An orca that gained national attention for carrying her dead calf for at least 17 days in 2018 is pregnant again.
Casey McLean, executive director of Sealife Response, Rehabilitation and Research (SR3), confirmed J35’s pregnancy Monday.
J35, known as Tahlequah, carried her calf for more than 1,000 miles in summer 2018. While experts have seen orcas mourn their offspring before, J35 clung to her calf for an unusually long period of time.
Tahlequah isn’t the only Southern Resident carrying a calf right now.
SR3 said Sunday researchers identified “a number” of Southern Resident orcas that are pregnant using aerial imaging. The drone photos measure the orcas’ growth and body conditions to track nutritional health. “Obvious shape changes” led researchers to identify the pregnant whales, according to a news release.
The group shared photos of another orca, L72, which showed increased width mid-body between September 2019 and July 2020 indicating she is in the late stages of pregnancy. Killer whale pregnancies typically last 17-18 months, according to SR3.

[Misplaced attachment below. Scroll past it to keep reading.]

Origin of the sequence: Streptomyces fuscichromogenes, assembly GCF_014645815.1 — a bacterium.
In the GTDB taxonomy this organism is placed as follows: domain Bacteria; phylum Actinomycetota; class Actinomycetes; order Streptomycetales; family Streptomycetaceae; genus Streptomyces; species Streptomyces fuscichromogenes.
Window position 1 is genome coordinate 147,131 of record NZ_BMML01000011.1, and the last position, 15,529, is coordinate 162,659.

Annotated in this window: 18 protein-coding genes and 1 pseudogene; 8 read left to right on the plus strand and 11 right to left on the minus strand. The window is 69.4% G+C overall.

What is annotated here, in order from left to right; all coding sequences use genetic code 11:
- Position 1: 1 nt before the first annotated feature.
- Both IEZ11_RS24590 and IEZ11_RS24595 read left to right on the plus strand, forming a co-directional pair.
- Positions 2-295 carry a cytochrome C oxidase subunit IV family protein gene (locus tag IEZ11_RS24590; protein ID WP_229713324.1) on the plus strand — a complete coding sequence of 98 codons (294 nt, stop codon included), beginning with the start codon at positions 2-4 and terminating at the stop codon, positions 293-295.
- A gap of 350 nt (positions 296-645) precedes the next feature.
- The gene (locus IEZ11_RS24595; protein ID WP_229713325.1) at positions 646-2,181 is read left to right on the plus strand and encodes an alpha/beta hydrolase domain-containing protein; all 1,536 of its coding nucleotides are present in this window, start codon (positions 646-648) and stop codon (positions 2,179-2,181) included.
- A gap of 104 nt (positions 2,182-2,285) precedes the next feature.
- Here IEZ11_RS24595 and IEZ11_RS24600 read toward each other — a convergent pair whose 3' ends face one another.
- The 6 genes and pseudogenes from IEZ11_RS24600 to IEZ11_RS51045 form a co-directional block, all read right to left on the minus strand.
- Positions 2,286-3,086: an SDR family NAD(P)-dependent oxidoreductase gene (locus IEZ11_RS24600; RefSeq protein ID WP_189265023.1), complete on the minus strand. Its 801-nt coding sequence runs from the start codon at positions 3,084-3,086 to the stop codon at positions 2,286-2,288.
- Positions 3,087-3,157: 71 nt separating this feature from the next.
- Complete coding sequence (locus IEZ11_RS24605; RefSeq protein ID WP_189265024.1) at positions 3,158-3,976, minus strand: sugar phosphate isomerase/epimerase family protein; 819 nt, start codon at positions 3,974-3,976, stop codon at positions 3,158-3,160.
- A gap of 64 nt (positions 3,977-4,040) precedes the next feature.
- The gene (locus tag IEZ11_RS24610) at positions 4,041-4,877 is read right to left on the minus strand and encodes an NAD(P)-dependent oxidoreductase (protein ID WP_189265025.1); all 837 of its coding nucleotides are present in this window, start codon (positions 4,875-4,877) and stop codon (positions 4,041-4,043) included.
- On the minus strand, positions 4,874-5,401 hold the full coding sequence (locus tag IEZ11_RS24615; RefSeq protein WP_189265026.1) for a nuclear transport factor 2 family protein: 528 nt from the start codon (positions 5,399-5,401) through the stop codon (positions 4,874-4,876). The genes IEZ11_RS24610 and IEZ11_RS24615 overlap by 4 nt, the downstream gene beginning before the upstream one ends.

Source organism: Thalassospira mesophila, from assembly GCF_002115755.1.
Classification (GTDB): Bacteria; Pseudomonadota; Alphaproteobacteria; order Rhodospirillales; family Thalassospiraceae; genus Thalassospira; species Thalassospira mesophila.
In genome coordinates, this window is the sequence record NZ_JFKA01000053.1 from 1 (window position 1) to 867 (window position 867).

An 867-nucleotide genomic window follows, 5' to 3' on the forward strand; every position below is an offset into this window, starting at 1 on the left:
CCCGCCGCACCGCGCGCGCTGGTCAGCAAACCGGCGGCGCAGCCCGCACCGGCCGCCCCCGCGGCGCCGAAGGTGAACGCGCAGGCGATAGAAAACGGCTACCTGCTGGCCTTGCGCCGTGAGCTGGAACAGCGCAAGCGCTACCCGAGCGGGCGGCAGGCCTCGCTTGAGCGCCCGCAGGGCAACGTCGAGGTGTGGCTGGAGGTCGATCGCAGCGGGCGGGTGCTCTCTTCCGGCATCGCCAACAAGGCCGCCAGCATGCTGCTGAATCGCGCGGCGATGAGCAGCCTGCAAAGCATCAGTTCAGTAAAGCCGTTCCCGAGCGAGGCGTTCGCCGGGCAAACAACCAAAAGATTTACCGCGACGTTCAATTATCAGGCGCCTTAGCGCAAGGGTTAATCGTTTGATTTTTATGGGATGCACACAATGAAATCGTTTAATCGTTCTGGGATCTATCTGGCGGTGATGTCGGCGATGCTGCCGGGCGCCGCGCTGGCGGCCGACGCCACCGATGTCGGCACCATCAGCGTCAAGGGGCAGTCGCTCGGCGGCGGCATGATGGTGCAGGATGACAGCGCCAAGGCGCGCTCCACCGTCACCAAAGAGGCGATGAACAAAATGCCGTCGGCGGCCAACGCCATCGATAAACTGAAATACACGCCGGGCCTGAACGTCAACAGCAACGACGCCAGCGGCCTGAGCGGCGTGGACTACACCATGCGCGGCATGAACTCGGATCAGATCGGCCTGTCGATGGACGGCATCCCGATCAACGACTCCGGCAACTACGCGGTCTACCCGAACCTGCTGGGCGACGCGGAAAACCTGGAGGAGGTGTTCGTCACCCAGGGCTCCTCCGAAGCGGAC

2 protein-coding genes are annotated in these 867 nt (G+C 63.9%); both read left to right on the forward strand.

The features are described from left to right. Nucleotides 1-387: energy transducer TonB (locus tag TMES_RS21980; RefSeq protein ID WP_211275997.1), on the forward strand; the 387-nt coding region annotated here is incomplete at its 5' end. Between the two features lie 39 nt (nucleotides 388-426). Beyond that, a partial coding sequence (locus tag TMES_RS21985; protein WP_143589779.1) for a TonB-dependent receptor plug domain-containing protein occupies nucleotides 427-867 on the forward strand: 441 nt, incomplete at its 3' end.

Although SR3 says orca pregnancies are not unusual, successful births have become less common. The majority of orca pregnancies end in miscarriages, and a 2017 study found that could be linked to nutritional stress and a low salmon population.
There are currently 73 Southern Resident orcas, which is among the lowest in 30 years, according to a census from the Center for Whale Research
“With such a small population…every successful birth is hugely important for recovery,” SR3 said.
Researchers and whale experts say the best way to help these orcas is to keep away from the Southern Resident pod, especially now that it is known that some of them are pregnant.
The organization Orca Network urges boaters to slow to under 7 knots at the first sign of any whale, and to stay 300 yards away from the Southern Resident orcas, 200 yards from Bigg's transient orcas and 100 yards from baleen whales and all marine animals.